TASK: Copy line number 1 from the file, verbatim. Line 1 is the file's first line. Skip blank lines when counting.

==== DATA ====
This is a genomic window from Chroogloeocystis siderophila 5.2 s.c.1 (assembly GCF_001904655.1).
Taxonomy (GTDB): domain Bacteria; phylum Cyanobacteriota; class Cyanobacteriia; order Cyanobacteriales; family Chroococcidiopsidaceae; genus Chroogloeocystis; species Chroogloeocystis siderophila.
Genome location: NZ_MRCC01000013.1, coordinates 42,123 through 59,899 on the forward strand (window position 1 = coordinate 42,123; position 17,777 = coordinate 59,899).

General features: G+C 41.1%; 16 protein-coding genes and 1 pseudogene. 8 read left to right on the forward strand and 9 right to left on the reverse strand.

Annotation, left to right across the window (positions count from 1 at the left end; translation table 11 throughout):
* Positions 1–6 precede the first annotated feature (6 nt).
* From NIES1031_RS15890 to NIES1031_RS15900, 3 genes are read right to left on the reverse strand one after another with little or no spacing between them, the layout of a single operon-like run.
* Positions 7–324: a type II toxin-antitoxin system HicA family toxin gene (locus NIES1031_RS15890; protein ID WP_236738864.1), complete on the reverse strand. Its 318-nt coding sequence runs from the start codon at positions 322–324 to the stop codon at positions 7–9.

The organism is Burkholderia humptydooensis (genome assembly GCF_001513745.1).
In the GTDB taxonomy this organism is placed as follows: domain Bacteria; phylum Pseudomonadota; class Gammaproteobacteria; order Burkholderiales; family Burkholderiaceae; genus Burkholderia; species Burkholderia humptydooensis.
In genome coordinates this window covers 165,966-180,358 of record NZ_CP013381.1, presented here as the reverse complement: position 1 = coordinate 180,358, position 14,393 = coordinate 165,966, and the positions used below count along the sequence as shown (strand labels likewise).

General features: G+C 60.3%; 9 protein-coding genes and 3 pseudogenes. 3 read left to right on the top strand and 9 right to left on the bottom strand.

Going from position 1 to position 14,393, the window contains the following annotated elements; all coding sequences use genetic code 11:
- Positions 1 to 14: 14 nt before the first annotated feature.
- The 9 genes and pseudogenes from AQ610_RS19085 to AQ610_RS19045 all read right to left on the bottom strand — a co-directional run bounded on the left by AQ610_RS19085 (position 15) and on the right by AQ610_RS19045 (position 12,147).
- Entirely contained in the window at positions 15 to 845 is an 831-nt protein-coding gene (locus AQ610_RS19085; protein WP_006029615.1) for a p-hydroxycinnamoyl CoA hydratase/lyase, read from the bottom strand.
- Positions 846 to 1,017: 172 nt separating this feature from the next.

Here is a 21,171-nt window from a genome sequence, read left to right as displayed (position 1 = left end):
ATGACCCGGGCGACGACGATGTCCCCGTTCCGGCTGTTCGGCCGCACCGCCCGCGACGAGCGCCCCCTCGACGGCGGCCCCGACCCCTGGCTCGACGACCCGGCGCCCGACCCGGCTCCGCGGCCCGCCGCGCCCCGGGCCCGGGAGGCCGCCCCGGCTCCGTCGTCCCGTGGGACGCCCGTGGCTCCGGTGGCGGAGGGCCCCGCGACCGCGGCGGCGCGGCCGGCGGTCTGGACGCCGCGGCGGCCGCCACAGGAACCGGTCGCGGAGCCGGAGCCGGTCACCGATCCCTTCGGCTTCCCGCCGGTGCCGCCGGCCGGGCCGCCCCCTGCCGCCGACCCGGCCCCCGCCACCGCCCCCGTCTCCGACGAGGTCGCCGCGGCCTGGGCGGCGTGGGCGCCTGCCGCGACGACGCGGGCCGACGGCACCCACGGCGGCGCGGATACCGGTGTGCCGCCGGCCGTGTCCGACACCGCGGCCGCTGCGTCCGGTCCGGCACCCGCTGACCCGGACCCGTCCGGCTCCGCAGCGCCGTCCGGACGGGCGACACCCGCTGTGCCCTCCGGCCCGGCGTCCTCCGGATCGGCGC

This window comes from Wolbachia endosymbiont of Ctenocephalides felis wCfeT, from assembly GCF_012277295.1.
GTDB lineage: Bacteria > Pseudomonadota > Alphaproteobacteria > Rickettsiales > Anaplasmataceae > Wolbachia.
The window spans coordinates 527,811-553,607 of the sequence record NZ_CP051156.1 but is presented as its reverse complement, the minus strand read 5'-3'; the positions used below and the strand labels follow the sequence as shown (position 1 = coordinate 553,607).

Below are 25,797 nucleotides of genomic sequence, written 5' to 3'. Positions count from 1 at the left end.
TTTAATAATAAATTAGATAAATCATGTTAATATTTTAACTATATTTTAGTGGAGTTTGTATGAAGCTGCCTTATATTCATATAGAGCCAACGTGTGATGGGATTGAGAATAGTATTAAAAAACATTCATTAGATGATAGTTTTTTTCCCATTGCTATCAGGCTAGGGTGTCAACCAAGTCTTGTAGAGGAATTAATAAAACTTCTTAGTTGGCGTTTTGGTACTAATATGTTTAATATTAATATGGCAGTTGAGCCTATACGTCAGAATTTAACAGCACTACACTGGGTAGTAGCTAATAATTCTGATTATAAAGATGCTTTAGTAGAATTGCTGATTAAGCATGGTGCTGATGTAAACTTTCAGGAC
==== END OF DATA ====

This is a genomic window from Chroogloeocystis siderophila 5.2 s.c.1 (assembly GCF_001904655.1).